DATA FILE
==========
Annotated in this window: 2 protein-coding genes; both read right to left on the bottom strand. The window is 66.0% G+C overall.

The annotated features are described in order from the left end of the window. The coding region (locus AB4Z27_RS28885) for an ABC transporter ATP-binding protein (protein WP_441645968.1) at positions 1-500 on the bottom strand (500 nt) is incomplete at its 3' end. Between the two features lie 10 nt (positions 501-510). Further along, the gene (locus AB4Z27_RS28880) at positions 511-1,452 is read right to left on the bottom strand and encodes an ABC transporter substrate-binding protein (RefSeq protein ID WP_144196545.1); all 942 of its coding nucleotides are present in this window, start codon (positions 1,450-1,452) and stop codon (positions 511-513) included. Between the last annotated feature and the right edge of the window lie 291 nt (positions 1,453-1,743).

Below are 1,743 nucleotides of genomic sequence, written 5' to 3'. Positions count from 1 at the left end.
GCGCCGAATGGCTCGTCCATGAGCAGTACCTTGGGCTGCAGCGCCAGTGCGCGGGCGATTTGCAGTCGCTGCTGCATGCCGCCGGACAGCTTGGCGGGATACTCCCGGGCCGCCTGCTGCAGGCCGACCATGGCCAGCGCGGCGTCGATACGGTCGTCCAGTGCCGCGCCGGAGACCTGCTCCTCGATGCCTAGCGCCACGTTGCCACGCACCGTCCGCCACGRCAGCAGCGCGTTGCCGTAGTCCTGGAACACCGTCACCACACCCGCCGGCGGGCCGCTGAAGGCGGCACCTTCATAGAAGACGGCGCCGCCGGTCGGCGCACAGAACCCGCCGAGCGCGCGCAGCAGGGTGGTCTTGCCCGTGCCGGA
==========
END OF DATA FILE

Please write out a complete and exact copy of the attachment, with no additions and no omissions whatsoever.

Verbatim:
Annotated in this window: 2 protein-coding genes; both read right to left on the bottom strand. The window is 66.0% G+C overall.

The annotated features are described in order from the left end of the window. The coding region (locus AB4Z27_RS28885) for an ABC transporter ATP-binding protein (protein WP_441645968.1) at positions 1-500 on the bottom strand (500 nt) is incomplete at its 3' end. Between the two features lie 10 nt (positions 501-510). Further along, the gene (locus AB4Z27_RS28880) at positions 511-1,452 is read right to left on the bottom strand and encodes an ABC transporter substrate-binding protein (RefSeq protein ID WP_144196545.1); all 942 of its coding nucleotides are present in this window, start codon (positions 1,450-1,452) and stop codon (positions 511-513) included. Between the last annotated feature and the right edge of the window lie 291 nt (positions 1,453-1,743).

Below are 1,743 nucleotides of genomic sequence, written 5' to 3'. Positions count from 1 at the left end.
GCGCCGAATGGCTCGTCCATGAGCAGTACCTTGGGCTGCAGCGCCAGTGCGCGGGCGATTTGCAGTCGCTGCTGCATGCCGCCGGACAGCTTGGCGGGATACTCCCGGGCCGCCTGCTGCAGGCCGACCATGGCCAGCGCGGCGTCGATACGGTCGTCCAGTGCCGCGCCGGAGACCTGCTCCTCGATGCCTAGCGCCACGTTGCCACGCACCGTCCGCCACGRCAGCAGCGCGTTGCCGTAGTCCTGGAACACCGTCACCACACCCGCCGGCGGGCCGCTGAAGGCGGCACCTTCATAGAAGACGGCGCCGCCGGTCGGCGCACAGAACCCGCCGAGCGCGCGCAGCAGGGTGGTCTTGCCCGTGCCGGA